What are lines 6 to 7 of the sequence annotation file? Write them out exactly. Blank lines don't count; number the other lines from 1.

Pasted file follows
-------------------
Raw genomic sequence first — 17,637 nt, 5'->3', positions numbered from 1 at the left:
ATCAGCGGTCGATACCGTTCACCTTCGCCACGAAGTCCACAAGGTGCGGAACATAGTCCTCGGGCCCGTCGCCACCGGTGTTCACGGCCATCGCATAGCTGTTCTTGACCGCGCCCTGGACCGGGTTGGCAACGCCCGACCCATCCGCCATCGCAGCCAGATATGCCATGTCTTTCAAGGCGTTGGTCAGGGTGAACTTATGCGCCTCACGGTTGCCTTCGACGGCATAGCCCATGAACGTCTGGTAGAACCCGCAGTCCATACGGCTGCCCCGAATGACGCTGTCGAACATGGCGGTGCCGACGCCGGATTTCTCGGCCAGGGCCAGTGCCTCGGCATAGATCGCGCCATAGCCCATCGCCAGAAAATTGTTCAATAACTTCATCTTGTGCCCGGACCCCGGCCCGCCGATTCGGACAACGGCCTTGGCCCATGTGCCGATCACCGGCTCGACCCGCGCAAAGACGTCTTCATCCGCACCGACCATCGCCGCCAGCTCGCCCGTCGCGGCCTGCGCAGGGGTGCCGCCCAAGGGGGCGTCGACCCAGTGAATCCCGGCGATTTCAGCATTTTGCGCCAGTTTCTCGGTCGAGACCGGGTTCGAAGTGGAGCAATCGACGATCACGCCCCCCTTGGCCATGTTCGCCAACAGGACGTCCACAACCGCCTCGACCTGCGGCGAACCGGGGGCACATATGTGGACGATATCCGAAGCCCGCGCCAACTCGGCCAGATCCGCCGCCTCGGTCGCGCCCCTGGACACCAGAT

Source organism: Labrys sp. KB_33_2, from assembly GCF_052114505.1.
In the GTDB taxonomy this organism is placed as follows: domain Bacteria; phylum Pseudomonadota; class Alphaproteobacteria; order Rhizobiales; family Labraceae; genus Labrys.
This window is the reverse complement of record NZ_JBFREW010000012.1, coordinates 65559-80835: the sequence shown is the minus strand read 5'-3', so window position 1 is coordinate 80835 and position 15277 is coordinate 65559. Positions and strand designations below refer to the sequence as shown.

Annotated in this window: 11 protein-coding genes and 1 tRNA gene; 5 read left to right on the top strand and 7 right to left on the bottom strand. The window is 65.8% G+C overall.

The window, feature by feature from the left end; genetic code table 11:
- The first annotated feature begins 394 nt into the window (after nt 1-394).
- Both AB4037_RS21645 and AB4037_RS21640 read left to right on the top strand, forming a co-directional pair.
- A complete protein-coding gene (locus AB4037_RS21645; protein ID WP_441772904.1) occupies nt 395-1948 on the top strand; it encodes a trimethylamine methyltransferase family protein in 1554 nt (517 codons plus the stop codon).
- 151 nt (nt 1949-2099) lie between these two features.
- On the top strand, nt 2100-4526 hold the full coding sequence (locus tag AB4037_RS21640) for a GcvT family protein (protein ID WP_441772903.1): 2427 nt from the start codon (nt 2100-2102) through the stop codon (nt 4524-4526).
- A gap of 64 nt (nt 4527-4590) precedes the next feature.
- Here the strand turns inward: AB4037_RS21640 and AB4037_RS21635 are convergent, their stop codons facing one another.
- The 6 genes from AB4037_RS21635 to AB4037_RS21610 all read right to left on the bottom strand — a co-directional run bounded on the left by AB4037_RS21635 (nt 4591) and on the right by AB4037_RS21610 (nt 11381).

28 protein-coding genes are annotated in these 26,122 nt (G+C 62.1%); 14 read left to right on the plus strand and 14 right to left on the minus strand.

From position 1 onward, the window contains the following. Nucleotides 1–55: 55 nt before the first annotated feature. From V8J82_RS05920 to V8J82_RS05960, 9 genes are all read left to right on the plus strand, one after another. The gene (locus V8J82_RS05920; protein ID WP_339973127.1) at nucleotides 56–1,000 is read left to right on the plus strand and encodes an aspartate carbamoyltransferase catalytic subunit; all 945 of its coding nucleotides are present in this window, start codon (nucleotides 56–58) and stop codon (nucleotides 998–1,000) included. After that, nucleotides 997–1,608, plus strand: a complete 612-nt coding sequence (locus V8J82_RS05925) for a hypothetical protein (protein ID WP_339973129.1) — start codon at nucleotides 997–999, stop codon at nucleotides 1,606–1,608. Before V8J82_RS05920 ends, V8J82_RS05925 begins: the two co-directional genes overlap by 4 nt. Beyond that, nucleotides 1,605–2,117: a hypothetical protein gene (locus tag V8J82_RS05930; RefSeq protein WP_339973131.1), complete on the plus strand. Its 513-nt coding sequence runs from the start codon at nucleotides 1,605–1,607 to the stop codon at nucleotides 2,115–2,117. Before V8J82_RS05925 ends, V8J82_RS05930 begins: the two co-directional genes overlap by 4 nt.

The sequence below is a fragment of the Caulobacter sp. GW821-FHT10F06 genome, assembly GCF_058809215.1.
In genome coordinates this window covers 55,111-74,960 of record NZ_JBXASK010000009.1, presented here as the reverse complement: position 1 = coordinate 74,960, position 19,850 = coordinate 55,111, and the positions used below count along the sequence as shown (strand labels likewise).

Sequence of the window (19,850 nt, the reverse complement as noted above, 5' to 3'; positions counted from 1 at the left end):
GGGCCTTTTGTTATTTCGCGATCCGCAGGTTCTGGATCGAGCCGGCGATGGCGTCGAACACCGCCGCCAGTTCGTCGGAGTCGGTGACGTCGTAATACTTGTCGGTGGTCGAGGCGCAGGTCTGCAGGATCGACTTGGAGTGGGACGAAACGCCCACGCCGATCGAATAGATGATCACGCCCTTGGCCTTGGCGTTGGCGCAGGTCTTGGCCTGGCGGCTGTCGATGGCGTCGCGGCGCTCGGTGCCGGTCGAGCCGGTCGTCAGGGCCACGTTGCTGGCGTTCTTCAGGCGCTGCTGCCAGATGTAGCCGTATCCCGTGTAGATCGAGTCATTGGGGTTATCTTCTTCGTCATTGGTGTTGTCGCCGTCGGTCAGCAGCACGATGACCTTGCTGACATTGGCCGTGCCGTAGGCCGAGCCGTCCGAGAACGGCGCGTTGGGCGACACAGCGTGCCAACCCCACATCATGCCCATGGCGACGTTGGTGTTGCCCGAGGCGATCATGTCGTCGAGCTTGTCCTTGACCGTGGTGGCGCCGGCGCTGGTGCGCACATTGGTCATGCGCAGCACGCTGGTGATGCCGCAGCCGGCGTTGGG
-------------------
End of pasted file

Annotated in this window: 11 protein-coding genes and 1 tRNA gene; 5 read left to right on the top strand and 7 right to left on the bottom strand. The window is 65.8% G+C overall.

The window, feature by feature from the left end; genetic code table 11: